Summary: Put this under the “History of Ideas” category more than a discussion of EA philosophy (although David Edmonds defends the view of the value of future lives). This podcast spend a lot of time discussing Derek Parfit and his ideas. In the sense that Parfit’s philosophy has been influential on Peter Singer and others in the EA community, this might be an interesting podcast for you. The biography on Parfit is worth reading.
David Edmonds is a philosopher, writer, podcaster and presenter. His most recent book is a biography of Derek Parfit.
“Derek was perhaps the most important philosopher of his era. This scintillating and insightful portrait of him is one of the best intellectual biographies I have read.” -Tyler Cowen
Other books include: The Murder of Professor Schlick, Would You Kill the Fat Man? and (with John Eidinow) the international best-seller Wittgenstein’s Poker. He’s a Distinguished Research Fellow at Oxford University’s Uehiro Centre for Practical Ethics. With Nigel Warburton he produces the popular podcast series Philosophy Bites which has had over 44 million downloads. For three decades, he was a multi-award winning presenter/producer at the BBC and the host of The Big Idea.
We start off discussing “Trolley problems” and the ethical implications of choosing between lives now and in the future. Edmonds provides a nuanced perspective, discussing the argument that while a life in the future is (almost) as valuable as a life today, the decision to kill five lives today could potentially reduce future life.
Would you kill five people today, or five people in 100 years?
I think I would choose five in a hundred years, but it would be a very marginal decision…on the whole, I agree with Parfit in I think that there should be no moral discounting in that I think a life in the future is as valuable as a life today. But presumably if you kill five lives today, you are affecting who gets born. So that's why I would kill five lives in the future because I might be also reducing future life as well if I take lives today.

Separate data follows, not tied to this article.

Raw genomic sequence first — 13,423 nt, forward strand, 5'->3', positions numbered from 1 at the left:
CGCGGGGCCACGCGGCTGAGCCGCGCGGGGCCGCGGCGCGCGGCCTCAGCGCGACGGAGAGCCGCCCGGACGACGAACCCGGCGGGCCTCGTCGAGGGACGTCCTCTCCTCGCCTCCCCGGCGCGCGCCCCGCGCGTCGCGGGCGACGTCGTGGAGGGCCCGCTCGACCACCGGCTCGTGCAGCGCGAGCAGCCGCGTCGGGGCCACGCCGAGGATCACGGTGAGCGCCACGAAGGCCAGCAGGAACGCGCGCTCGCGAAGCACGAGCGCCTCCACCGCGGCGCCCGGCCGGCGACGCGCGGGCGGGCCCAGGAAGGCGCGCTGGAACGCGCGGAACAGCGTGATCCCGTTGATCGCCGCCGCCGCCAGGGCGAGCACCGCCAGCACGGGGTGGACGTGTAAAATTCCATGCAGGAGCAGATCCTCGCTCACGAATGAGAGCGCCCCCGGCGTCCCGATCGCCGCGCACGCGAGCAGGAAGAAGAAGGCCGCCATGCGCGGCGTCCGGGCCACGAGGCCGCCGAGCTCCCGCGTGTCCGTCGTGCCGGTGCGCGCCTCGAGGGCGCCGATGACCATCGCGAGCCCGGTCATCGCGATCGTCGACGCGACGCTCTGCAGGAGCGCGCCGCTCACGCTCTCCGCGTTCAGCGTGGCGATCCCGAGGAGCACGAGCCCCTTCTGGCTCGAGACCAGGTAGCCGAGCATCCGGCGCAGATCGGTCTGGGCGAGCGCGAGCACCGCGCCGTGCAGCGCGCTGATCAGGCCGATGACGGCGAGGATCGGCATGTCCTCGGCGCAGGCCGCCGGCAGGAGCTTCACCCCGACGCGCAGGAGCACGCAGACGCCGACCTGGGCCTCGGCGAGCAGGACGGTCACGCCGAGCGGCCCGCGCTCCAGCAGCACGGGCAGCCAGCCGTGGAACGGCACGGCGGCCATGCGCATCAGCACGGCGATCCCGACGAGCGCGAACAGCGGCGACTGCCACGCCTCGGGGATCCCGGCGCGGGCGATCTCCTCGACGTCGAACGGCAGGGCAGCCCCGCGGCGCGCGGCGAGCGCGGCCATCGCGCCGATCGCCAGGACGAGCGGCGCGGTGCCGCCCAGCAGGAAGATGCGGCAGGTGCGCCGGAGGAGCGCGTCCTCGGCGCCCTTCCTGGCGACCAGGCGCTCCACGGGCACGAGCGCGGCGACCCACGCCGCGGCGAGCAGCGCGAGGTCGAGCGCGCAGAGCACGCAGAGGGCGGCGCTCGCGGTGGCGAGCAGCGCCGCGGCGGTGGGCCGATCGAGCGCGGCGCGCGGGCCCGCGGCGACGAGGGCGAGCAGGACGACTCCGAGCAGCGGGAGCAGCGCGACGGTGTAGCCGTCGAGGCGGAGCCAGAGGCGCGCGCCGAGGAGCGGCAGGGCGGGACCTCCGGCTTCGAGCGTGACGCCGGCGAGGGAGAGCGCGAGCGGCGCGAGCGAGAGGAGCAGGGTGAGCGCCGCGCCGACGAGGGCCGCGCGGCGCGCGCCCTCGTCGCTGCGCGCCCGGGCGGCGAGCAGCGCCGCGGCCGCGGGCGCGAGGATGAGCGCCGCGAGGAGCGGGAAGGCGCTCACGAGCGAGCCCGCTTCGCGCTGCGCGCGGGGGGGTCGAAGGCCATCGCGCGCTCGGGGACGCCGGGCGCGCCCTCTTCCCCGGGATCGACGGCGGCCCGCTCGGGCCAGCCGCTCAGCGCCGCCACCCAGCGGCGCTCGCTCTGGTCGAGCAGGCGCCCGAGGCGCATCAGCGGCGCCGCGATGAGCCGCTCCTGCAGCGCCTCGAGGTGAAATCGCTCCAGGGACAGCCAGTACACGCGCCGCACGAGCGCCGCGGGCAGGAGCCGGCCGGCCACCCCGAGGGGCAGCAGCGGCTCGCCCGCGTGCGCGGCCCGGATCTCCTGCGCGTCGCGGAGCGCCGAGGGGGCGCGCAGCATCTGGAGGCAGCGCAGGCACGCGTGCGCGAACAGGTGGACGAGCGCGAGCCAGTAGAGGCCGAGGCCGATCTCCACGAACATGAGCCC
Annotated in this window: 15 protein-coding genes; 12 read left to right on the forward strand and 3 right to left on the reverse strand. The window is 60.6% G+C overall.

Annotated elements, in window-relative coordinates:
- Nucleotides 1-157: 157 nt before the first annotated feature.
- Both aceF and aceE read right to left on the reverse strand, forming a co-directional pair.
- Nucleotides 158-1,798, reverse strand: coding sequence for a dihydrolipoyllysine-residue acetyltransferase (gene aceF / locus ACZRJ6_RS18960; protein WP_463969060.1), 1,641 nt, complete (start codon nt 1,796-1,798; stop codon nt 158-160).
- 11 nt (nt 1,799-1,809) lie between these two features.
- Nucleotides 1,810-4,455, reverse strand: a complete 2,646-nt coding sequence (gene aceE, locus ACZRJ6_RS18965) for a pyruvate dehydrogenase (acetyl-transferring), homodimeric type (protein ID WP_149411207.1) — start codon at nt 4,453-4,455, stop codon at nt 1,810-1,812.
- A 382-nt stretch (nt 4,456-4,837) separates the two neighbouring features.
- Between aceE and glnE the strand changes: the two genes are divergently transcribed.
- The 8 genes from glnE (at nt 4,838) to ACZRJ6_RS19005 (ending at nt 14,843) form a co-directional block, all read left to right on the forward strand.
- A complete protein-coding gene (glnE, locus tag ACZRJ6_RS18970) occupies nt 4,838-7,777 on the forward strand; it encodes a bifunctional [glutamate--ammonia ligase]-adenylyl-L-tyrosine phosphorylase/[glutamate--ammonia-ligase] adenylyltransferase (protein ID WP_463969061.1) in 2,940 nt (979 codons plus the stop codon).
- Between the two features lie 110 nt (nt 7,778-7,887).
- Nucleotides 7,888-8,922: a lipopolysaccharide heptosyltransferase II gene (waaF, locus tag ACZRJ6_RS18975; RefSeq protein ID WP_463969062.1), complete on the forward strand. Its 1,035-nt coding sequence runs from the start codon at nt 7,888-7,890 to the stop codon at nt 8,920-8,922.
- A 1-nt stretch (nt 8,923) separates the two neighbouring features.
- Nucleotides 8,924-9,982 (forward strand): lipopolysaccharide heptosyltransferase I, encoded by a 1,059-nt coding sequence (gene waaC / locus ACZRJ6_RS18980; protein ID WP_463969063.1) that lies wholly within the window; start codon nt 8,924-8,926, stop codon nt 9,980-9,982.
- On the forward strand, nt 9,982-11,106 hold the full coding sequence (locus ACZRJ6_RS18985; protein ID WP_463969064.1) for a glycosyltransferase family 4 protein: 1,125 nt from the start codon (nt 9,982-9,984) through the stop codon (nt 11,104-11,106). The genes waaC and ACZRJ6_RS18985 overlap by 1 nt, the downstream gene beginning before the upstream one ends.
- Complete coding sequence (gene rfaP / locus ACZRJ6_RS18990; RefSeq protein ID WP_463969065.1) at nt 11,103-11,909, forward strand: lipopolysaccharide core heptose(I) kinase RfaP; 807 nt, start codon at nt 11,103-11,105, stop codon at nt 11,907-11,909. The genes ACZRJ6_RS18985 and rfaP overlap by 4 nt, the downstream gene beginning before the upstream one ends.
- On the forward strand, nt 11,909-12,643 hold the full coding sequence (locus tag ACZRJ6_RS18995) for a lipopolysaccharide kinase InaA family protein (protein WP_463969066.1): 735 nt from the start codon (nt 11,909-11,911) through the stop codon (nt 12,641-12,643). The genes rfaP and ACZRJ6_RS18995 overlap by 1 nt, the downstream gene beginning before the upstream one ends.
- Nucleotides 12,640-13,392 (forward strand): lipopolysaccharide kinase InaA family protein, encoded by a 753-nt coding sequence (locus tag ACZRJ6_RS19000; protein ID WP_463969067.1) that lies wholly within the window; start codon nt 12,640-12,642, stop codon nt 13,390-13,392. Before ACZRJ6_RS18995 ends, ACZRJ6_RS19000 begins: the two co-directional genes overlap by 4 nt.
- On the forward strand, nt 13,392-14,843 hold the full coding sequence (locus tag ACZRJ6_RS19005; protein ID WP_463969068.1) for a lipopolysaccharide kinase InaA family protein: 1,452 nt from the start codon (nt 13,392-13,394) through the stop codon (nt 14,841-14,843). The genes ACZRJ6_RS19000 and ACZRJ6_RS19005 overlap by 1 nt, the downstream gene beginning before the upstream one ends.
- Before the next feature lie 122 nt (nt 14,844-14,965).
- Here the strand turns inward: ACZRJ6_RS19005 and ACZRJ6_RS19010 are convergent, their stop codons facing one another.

We chat about if thought experiments are even useful at all (contra, Diane Coyle, who dislikes them).
I then ask about real life challenges such as NHS budgets and potentially choosing between saving pre-term babies or diabetics.
I ask David about his favorite paradox (think about God and a very large breakfast) and give him the St Petersburg paradox to answer.
"Can God cook a breakfast so big that He can't eat it?"
We discuss the life of Derek Parfit, his personality and obsessions. Whether he might have been a good historian (vs philosopher), the pros and cons of All Souls College and if an autistic cognitive profile mattered.
David gives his view on why Derek’s second book was (and is) considered inferior to his first.
We also touch on Effective Altruism (EA) and Derek’s influence here on longtermism and possible foundational philosophical roots to the EA movement.
We end on what chess opening David would use against Magnus Carlson, what countries David would like to visit, current projects and life advice David has.
Link to transcipt end episode (or wherever you listen to pods):
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